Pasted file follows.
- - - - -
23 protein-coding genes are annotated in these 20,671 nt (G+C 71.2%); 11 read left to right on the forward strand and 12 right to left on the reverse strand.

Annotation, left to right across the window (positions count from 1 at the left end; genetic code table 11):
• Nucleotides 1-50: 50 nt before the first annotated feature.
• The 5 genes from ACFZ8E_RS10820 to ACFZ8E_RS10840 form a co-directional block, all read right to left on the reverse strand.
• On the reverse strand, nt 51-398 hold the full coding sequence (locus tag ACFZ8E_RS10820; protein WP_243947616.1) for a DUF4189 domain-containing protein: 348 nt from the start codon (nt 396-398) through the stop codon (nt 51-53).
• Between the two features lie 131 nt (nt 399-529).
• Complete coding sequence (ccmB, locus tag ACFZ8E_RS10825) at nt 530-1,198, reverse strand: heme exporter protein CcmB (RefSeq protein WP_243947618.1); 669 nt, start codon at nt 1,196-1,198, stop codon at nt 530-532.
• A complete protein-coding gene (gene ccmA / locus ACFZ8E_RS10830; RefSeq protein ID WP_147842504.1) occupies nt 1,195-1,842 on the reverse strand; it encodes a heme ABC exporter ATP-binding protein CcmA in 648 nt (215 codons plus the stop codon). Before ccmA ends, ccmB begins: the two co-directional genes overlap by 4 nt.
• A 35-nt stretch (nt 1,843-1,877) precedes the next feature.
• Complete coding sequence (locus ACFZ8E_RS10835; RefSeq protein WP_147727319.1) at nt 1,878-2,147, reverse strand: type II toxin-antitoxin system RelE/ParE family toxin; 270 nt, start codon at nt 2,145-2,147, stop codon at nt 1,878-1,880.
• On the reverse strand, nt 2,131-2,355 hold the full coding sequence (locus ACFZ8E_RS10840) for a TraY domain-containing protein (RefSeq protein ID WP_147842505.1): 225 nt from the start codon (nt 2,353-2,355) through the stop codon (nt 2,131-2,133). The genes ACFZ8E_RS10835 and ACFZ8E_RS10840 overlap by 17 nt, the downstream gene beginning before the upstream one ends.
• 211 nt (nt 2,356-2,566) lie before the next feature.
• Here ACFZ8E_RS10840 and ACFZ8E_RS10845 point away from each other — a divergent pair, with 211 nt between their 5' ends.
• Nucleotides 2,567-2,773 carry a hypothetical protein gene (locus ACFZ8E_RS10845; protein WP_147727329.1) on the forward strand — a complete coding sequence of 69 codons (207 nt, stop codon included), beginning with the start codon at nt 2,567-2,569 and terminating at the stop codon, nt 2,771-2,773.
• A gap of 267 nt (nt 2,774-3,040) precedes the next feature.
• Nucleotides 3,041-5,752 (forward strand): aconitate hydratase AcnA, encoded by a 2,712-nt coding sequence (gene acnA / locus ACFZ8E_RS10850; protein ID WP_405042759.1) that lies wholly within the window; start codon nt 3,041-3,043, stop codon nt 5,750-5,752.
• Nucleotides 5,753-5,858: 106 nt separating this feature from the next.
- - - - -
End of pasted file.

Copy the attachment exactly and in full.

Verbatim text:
23 protein-coding genes are annotated in these 20,671 nt (G+C 71.2%); 11 read left to right on the forward strand and 12 right to left on the reverse strand.

Annotation, left to right across the window (positions count from 1 at the left end; genetic code table 11):
• Nucleotides 1-50: 50 nt before the first annotated feature.
• The 5 genes from ACFZ8E_RS10820 to ACFZ8E_RS10840 form a co-directional block, all read right to left on the reverse strand.
• On the reverse strand, nt 51-398 hold the full coding sequence (locus tag ACFZ8E_RS10820; protein WP_243947616.1) for a DUF4189 domain-containing protein: 348 nt from the start codon (nt 396-398) through the stop codon (nt 51-53).
• Between the two features lie 131 nt (nt 399-529).
• Complete coding sequence (ccmB, locus tag ACFZ8E_RS10825) at nt 530-1,198, reverse strand: heme exporter protein CcmB (RefSeq protein WP_243947618.1); 669 nt, start codon at nt 1,196-1,198, stop codon at nt 530-532.
• A complete protein-coding gene (gene ccmA / locus ACFZ8E_RS10830; RefSeq protein ID WP_147842504.1) occupies nt 1,195-1,842 on the reverse strand; it encodes a heme ABC exporter ATP-binding protein CcmA in 648 nt (215 codons plus the stop codon). Before ccmA ends, ccmB begins: the two co-directional genes overlap by 4 nt.
• A 35-nt stretch (nt 1,843-1,877) precedes the next feature.
• Complete coding sequence (locus ACFZ8E_RS10835; RefSeq protein WP_147727319.1) at nt 1,878-2,147, reverse strand: type II toxin-antitoxin system RelE/ParE family toxin; 270 nt, start codon at nt 2,145-2,147, stop codon at nt 1,878-1,880.
• On the reverse strand, nt 2,131-2,355 hold the full coding sequence (locus ACFZ8E_RS10840) for a TraY domain-containing protein (RefSeq protein ID WP_147842505.1): 225 nt from the start codon (nt 2,353-2,355) through the stop codon (nt 2,131-2,133). The genes ACFZ8E_RS10835 and ACFZ8E_RS10840 overlap by 17 nt, the downstream gene beginning before the upstream one ends.
• 211 nt (nt 2,356-2,566) lie before the next feature.
• Here ACFZ8E_RS10840 and ACFZ8E_RS10845 point away from each other — a divergent pair, with 211 nt between their 5' ends.
• Nucleotides 2,567-2,773 carry a hypothetical protein gene (locus ACFZ8E_RS10845; protein WP_147727329.1) on the forward strand — a complete coding sequence of 69 codons (207 nt, stop codon included), beginning with the start codon at nt 2,567-2,569 and terminating at the stop codon, nt 2,771-2,773.
• A gap of 267 nt (nt 2,774-3,040) precedes the next feature.
• Nucleotides 3,041-5,752 (forward strand): aconitate hydratase AcnA, encoded by a 2,712-nt coding sequence (gene acnA / locus ACFZ8E_RS10850; protein ID WP_405042759.1) that lies wholly within the window; start codon nt 3,041-3,043, stop codon nt 5,750-5,752.
• Nucleotides 5,753-5,858: 106 nt separating this feature from the next.